Monetization is always a hotbed for discussion when any worthwhile MMOG is in its home stretch leading up to launch. Call it what you will, but in many ways this topic is kind of like the MMO industry equivalent of Rule 34. In other words, if an MMO exists, there will be a debate surrounding its business model. No exceptions.
With the start of the Russian Open Beta for Skyforge, the subject of monetization has come more sharply in focus. Knowing this was inevitable, the folks at My.com and Allods Team opted to address any potential community concerns directly in a news post on the official Skyforge website.
As could be expected, the primary concern is that the game will factor in a perceived level of pay-to-win with its premium offerings. This is commonly a grey area, as there are many ways one might consider things like faster advancement a version of pay-to-win, while developers will most often defend the position of this falling under “convenience” and not paying for power.
This seems to be at least part of the message the Skyforge team is attempting to get across regarding the games premium services. To set the stage for the broader topic, the official news post outlines the key points for monetization in Skyforge. The original points are below in bold text, followed by some additional notes on what each line item means in italics.
1. All players in Skyforge should have fun and rewarding experiences, regardless of their monetary investment in the game.
Whether you opt to pay for premium services, games should be fun out of the virtual box. This makes sense, and it would be kind of silly for a developer to make a game purposefully not fun with the fun directly bundled into some form of DLC or paid unlocks.
2. Monetization must not effect a player’s ability to access all activities (including high-end PvE and PvP)
It simply is not good game design to lock players out of content, essentially holding access for ransom. Mind you, FPS and other genres do this on an absurdly regular basis, with multiple maps being closed off from regular play until purchased as DLC upgrades. That still doesn’t make it good game design.
3. Players must never be locked behind a pay-wall to progress.
Another very sensible way of handling access to content in just about any type of MMOG.
4. Players can invest money in Skyforge if they want to speed up their character’s progress and get through content faster, but never at the cost of another player’s experience.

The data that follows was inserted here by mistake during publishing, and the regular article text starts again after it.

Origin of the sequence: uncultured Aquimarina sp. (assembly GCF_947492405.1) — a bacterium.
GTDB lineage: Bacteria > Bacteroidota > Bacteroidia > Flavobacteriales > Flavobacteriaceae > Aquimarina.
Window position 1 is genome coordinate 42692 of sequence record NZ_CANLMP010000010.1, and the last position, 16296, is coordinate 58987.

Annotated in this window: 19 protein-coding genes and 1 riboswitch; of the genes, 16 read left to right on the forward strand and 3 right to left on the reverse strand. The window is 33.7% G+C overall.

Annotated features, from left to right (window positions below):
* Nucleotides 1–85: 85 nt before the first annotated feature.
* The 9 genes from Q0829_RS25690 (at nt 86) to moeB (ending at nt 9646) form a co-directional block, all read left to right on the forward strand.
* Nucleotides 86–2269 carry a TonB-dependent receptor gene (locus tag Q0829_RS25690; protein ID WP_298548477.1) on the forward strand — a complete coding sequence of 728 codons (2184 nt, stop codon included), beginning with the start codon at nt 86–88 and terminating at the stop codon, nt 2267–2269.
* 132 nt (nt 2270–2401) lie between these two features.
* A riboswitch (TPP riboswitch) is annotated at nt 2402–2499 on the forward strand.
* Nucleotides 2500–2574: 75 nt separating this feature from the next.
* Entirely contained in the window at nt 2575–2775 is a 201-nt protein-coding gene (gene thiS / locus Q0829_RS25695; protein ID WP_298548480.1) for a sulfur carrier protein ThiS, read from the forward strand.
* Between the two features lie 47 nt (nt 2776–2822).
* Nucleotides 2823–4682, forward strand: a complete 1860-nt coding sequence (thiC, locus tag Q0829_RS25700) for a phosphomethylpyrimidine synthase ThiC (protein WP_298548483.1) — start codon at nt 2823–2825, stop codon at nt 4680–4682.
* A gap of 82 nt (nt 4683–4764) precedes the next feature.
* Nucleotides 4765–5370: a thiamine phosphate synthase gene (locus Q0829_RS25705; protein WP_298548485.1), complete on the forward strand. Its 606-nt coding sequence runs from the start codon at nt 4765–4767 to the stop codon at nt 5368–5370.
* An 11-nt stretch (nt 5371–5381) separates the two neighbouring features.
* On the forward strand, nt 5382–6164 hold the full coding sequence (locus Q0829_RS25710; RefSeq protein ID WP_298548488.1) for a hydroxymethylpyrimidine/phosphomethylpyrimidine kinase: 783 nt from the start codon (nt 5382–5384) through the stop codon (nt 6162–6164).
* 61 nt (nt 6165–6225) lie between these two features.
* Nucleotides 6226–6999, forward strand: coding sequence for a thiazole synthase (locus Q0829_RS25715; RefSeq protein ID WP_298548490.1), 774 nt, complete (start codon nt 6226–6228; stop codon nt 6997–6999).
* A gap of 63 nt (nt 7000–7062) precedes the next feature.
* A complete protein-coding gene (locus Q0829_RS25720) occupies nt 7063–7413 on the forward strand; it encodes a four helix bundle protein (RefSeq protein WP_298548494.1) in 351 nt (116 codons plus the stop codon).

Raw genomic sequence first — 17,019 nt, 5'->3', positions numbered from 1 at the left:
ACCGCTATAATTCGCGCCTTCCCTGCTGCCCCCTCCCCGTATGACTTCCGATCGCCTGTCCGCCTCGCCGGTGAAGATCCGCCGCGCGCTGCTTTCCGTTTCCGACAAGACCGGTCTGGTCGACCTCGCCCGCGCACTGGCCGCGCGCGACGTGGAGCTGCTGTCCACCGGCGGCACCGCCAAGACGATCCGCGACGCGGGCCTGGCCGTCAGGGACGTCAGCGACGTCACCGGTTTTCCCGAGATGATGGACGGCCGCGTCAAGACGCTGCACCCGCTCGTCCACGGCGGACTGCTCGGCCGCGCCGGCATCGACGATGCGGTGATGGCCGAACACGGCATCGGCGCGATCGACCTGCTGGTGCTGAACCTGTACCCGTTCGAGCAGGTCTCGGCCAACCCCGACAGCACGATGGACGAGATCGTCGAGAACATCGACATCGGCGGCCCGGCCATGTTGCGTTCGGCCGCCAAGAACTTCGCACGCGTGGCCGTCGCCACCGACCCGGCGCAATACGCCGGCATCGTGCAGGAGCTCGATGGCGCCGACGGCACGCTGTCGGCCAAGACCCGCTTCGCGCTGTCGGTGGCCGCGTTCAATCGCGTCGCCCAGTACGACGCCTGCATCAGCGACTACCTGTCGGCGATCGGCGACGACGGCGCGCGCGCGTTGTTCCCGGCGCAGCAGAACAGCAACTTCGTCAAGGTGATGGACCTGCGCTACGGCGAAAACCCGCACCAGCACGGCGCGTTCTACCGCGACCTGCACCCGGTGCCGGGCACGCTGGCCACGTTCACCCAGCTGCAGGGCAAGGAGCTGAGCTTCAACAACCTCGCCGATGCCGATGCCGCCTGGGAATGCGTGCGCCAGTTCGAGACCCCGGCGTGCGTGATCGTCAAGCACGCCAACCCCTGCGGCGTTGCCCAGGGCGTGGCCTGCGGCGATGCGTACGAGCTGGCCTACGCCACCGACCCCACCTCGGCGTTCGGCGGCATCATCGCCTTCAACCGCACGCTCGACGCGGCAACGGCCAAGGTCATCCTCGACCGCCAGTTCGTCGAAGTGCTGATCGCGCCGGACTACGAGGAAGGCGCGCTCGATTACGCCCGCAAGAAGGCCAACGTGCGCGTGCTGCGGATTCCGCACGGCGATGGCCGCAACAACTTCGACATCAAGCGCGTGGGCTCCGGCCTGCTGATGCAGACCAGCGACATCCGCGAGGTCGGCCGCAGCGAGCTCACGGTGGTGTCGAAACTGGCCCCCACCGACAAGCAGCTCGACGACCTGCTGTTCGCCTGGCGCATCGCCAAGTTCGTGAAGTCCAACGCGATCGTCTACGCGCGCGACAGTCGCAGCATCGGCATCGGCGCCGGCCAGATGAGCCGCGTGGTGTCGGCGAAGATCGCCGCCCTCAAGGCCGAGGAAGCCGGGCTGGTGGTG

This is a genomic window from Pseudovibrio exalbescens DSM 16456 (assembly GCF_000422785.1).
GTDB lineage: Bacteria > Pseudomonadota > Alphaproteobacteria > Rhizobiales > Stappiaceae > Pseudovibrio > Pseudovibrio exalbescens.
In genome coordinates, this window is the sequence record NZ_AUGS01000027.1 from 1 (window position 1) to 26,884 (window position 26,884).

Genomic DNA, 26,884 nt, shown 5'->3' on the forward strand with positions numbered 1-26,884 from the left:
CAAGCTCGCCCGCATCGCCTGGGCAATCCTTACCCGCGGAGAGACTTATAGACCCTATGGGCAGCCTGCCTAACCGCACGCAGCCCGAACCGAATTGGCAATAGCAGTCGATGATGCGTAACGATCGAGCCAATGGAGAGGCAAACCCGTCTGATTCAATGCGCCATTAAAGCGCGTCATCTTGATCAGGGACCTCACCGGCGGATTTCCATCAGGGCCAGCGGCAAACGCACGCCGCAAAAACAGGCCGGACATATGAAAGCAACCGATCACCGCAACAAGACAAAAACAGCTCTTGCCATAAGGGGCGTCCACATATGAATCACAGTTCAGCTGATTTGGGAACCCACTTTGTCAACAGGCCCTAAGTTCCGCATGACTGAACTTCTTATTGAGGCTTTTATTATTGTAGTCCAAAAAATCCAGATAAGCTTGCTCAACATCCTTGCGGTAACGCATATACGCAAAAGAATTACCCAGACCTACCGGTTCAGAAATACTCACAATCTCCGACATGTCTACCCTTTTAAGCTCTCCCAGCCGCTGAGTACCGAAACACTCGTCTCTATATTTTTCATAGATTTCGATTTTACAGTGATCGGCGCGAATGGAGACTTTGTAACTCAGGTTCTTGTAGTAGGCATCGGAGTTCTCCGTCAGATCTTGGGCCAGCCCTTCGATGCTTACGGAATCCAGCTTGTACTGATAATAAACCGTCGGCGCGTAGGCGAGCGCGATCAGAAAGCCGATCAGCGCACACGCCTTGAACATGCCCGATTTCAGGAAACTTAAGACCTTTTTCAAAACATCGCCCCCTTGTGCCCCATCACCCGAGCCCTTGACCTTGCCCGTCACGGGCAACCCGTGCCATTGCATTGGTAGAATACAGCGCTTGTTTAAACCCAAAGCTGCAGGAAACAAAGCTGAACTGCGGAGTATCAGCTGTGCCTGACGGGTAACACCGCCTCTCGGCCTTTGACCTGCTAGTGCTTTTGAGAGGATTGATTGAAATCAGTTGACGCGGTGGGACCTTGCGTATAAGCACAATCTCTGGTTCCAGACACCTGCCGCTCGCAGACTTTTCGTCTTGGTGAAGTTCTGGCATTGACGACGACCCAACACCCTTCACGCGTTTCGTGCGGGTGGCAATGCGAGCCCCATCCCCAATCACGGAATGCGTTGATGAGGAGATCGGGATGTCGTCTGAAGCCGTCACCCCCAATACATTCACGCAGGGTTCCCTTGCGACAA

XP boosts are extremely common in MMOGs that monetize through an in-game storefront. While I personally never spend money on the things, and feel XP boosts work better as an incentive when applied across the board for limited windows of time by the developer, both of these approaches can peacefully coexist most of the time.
What’s interesting here, however, is the fact that accelerated advancement seems to contradict the fact that Skyforge features progression caps. As this stand, players are simply not happy with having caps in place at all, so letting people pay cash to reach those caps even faster seems a bit odd.
The next line item does at least attempt to explain or justify this particular include.
5. Players should not feel like they have to invest a nearly unlimited amount of time in the game to stay competitive.
I’m fully on board with this notion. A shining example here would be MMO PvP systems that reward players for time spent, versus player skill. This typically happens when gear progression is linked to success, ala things like WoW Battlegrounds and Arenas. While I haven’t played PvP in that game for quite some time, for a while I was fairly active in WoW PvP.
Throughout that period, I loathed the fact that winning was at least partially determined by who had the better gear. The worst part is that some of that gear came from raids, or based on time spent playing with actual player skill being a secondary factor in gear progression.
Hopefully Skyforge does manage to find a way to avoid going anywhere near that particular path.
The official post follows the above points with some expanded explanations, many focused on what types of things you’ll have the option to spend cash on, and how they are intended to augment the experience rather than placing artificial restrictions upon it.
For full details be sure to visit the official Skyforge website: Skyforge Monetization Explained
Or, if you feel so inclined, enjoy some on-topic Pink Floyd lovingly embedded for your listening enjoyment below.
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